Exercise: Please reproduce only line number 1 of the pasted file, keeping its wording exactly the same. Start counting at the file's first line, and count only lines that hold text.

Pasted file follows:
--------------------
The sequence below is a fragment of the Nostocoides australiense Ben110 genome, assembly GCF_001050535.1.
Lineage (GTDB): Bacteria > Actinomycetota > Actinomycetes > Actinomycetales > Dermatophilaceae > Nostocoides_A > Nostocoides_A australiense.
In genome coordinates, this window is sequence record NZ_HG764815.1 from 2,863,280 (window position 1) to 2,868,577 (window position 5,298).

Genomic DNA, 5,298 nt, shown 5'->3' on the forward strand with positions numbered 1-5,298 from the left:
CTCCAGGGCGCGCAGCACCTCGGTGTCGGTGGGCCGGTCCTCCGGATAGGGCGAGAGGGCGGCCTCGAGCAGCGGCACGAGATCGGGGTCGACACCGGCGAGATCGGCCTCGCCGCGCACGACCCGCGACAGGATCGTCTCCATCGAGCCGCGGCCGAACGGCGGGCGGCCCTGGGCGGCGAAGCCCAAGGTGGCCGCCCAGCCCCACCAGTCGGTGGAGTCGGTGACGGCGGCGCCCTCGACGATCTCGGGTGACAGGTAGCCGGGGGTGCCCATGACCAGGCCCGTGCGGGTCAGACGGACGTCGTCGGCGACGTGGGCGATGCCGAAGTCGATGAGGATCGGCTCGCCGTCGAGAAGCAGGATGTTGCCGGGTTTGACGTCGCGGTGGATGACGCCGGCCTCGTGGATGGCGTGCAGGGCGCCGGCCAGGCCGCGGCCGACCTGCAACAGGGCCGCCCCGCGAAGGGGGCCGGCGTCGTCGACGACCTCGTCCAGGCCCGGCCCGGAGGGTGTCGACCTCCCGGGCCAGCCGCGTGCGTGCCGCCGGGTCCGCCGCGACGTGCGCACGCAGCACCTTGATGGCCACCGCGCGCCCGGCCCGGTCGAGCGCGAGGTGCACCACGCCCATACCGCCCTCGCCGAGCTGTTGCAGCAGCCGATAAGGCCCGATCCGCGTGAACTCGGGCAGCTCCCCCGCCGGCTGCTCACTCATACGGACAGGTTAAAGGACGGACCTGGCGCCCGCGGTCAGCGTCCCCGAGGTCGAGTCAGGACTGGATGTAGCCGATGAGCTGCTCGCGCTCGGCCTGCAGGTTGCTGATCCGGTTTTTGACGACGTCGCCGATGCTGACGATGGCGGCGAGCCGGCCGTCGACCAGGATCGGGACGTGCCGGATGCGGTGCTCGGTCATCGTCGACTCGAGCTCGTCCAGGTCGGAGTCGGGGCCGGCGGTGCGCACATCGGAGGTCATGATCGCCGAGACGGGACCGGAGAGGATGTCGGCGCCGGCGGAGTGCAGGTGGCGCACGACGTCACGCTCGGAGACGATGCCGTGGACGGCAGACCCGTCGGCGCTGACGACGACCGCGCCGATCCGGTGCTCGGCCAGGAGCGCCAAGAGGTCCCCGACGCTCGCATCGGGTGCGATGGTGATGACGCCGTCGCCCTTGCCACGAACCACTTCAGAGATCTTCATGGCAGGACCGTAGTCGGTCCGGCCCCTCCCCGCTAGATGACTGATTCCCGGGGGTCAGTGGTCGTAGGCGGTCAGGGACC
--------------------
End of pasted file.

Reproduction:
The sequence below is a fragment of the Nostocoides australiense Ben110 genome, assembly GCF_001050535.1.